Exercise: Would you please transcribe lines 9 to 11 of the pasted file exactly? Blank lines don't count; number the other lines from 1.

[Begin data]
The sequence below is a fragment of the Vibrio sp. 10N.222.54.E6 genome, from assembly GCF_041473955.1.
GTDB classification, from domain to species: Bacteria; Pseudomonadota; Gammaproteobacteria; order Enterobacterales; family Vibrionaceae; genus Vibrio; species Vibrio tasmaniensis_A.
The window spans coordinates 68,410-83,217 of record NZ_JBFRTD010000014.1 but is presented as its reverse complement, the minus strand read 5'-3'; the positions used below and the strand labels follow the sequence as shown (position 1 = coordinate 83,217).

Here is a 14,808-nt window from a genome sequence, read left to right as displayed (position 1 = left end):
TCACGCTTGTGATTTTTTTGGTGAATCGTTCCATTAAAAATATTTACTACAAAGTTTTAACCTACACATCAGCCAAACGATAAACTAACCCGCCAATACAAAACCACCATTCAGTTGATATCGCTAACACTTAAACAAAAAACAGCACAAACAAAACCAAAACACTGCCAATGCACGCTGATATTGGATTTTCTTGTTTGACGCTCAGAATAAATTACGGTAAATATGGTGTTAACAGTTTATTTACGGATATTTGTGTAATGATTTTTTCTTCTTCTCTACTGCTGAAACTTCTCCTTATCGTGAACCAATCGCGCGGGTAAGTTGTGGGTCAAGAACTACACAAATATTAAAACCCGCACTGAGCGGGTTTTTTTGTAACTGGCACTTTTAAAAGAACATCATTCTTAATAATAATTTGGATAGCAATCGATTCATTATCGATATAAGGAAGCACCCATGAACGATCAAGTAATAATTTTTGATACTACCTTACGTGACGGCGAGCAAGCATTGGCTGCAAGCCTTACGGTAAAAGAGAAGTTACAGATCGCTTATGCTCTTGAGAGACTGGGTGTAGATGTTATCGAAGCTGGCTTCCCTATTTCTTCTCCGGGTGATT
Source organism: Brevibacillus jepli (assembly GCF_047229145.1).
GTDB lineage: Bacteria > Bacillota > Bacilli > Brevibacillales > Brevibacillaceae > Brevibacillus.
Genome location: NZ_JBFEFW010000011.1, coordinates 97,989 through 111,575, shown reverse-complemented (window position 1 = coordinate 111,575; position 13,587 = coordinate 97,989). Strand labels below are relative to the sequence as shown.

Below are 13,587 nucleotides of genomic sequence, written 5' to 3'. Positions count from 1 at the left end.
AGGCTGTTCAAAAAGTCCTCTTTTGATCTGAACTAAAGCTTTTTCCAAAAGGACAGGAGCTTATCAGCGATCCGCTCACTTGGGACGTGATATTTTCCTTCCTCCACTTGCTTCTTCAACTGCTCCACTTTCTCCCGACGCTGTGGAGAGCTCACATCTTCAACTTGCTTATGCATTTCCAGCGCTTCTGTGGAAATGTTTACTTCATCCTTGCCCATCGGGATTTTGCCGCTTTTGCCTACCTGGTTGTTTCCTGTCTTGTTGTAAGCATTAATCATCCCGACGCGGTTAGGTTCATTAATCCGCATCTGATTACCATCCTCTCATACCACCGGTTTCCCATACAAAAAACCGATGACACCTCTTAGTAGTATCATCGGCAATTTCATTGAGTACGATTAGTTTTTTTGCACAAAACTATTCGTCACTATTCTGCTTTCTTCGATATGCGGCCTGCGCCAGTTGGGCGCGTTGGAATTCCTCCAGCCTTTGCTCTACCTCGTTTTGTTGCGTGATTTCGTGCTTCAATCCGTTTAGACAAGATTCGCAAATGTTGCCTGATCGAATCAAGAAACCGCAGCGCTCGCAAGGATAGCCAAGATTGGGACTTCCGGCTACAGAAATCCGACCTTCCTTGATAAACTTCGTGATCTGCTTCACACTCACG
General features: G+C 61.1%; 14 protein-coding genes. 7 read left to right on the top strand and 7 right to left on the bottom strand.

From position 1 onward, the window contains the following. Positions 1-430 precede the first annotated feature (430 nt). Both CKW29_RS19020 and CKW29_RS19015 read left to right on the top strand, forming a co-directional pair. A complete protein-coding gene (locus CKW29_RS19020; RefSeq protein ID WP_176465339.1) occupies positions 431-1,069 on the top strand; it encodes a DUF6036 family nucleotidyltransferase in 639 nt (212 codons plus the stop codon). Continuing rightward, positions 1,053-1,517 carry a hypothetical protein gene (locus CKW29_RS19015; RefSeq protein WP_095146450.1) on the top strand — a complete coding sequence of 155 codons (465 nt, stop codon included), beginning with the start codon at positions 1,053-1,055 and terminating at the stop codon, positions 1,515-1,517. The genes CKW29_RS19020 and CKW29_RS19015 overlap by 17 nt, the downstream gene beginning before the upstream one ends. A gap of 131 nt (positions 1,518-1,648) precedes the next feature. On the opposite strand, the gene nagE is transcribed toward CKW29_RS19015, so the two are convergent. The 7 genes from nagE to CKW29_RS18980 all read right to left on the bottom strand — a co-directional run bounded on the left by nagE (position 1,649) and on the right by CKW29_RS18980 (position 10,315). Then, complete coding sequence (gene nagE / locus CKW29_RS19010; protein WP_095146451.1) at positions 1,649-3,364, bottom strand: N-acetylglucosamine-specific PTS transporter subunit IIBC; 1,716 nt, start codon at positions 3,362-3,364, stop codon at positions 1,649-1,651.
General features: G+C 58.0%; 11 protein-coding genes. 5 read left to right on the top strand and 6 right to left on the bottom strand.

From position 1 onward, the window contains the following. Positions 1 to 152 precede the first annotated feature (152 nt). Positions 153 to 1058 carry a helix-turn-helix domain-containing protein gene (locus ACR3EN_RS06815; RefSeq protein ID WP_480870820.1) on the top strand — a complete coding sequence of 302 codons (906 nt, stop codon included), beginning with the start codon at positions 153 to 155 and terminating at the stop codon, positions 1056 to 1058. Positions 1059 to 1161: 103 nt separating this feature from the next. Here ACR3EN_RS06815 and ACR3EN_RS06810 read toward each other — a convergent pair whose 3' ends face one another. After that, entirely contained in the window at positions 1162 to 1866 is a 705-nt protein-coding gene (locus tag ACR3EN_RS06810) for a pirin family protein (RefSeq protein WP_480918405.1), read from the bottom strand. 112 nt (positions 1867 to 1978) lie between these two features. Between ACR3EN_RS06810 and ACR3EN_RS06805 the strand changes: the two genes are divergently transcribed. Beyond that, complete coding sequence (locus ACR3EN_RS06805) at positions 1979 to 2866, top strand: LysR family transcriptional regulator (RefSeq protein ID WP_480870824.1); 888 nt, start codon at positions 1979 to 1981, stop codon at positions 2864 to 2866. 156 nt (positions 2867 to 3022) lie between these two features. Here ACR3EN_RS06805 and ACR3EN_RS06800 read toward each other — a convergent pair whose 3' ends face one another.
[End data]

Below are 13,587 nucleotides of genomic sequence, written 5' to 3'. Positions count from 1 at the left end.
AGGCTGTTCAAAAAGTCCTCTTTTGATCTGAACTAAAGCTTTTTCCAAAAGGACAGGAGCTTATCAGCGATCCGCTCACTTGGGACGTGATATTTTCCTTCCTCCACTTGCTTCTTCAACTGCTCCACTTTCTCCCGACGCTGTGGAGAGCTCACATCTTCAACTTGCTTATGCATTTCCAGCGCTTCTGTGGAAATGTTTACTTCATCCTTGCCCATCGGGATTTTGCCGCTTTTGCCTACCTGGTTGTTTCCTGTCTTGTTGTAAGCATTAATCATCCCGACGCGGTTAGGTTCATTAATCCGCATCTGATTACCATCCTCTCATACCACCGGTTTCCCATACAAAAAACCGATGACACCTCTTAGTAGTATCATCGGCAATTTCATTGAGTACGATTAGTTTTTTTGCACAAAACTATTCGTCACTATTCTGCTTTCTTCGATATGCGGCCTGCGCCAGTTGGGCGCGTTGGAATTCCTCCAGCCTTTGCTCTACCTCGTTTTGTTGCGTGATTTCGTGCTTCAATCCGTTTAGACAAGATTCGCAAATGTTGCCTGATCGAATCAAGAAACCGCAGCGCTCGCAAGGATAGCCAAGATTGGGACTTCCGGCTACAGAAATCCGACCTTCCTTGATAAACTTCGTGATCTGCTTCACACTCACG
General features: G+C 61.1%; 14 protein-coding genes. 7 read left to right on the top strand and 7 right to left on the bottom strand.